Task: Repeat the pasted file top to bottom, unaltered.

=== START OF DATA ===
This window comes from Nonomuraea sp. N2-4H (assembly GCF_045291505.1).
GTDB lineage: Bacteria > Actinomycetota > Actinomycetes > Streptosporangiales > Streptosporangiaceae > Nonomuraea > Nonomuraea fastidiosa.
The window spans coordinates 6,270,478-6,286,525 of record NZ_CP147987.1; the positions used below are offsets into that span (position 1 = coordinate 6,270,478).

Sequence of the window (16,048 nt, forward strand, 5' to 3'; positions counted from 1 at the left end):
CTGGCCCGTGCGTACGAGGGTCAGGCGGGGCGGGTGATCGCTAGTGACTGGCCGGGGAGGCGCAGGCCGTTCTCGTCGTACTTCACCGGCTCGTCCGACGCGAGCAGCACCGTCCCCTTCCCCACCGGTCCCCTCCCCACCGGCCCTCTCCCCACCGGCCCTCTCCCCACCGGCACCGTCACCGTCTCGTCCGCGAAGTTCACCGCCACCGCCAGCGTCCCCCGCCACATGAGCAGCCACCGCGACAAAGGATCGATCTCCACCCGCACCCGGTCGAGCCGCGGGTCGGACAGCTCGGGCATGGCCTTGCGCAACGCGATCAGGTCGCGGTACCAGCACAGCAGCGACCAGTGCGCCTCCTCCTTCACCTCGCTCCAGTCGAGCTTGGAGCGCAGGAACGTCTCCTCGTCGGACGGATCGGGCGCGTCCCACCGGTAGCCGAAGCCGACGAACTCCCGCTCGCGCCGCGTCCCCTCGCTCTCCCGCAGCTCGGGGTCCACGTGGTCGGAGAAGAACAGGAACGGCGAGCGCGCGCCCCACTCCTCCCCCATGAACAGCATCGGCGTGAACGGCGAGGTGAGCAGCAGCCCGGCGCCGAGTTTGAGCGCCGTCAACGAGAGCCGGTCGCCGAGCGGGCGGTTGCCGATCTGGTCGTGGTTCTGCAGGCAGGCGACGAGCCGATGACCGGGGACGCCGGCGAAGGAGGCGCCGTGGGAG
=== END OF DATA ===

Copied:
This window comes from Nonomuraea sp. N2-4H (assembly GCF_045291505.1).
GTDB lineage: Bacteria > Actinomycetota > Actinomycetes > Streptosporangiales > Streptosporangiaceae > Nonomuraea > Nonomuraea fastidiosa.
The window spans coordinates 6,270,478-6,286,525 of record NZ_CP147987.1; the positions used below are offsets into that span (position 1 = coordinate 6,270,478).

Sequence of the window (16,048 nt, forward strand, 5' to 3'; positions counted from 1 at the left end):
CTGGCCCGTGCGTACGAGGGTCAGGCGGGGCGGGTGATCGCTAGTGACTGGCCGGGGAGGCGCAGGCCGTTCTCGTCGTACTTCACCGGCTCGTCCGACGCGAGCAGCACCGTCCCCTTCCCCACCGGTCCCCTCCCCACCGGCCCTCTCCCCACCGGCCCTCTCCCCACCGGCACCGTCACCGTCTCGTCCGCGAAGTTCACCGCCACCGCCAGCGTCCCCCGCCACATGAGCAGCCACCGCGACAAAGGATCGATCTCCACCCGCACCCGGTCGAGCCGCGGGTCGGACAGCTCGGGCATGGCCTTGCGCAACGCGATCAGGTCGCGGTACCAGCACAGCAGCGACCAGTGCGCCTCCTCCTTCACCTCGCTCCAGTCGAGCTTGGAGCGCAGGAACGTCTCCTCGTCGGACGGATCGGGCGCGTCCCACCGGTAGCCGAAGCCGACGAACTCCCGCTCGCGCCGCGTCCCCTCGCTCTCCCGCAGCTCGGGGTCCACGTGGTCGGAGAAGAACAGGAACGGCGAGCGCGCGCCCCACTCCTCCCCCATGAACAGCATCGGCGTGAACGGCGAGGTGAGCAGCAGCCCGGCGCCGAGTTTGAGCGCCGTCAACGAGAGCCGGTCGCCGAGCGGGCGGTTGCCGATCTGGTCGTGGTTCTGCAGGCAGGCGACGAGCCGATGACCGGGGACGCCGGCGAAGGAGGCGCCGTGGGAG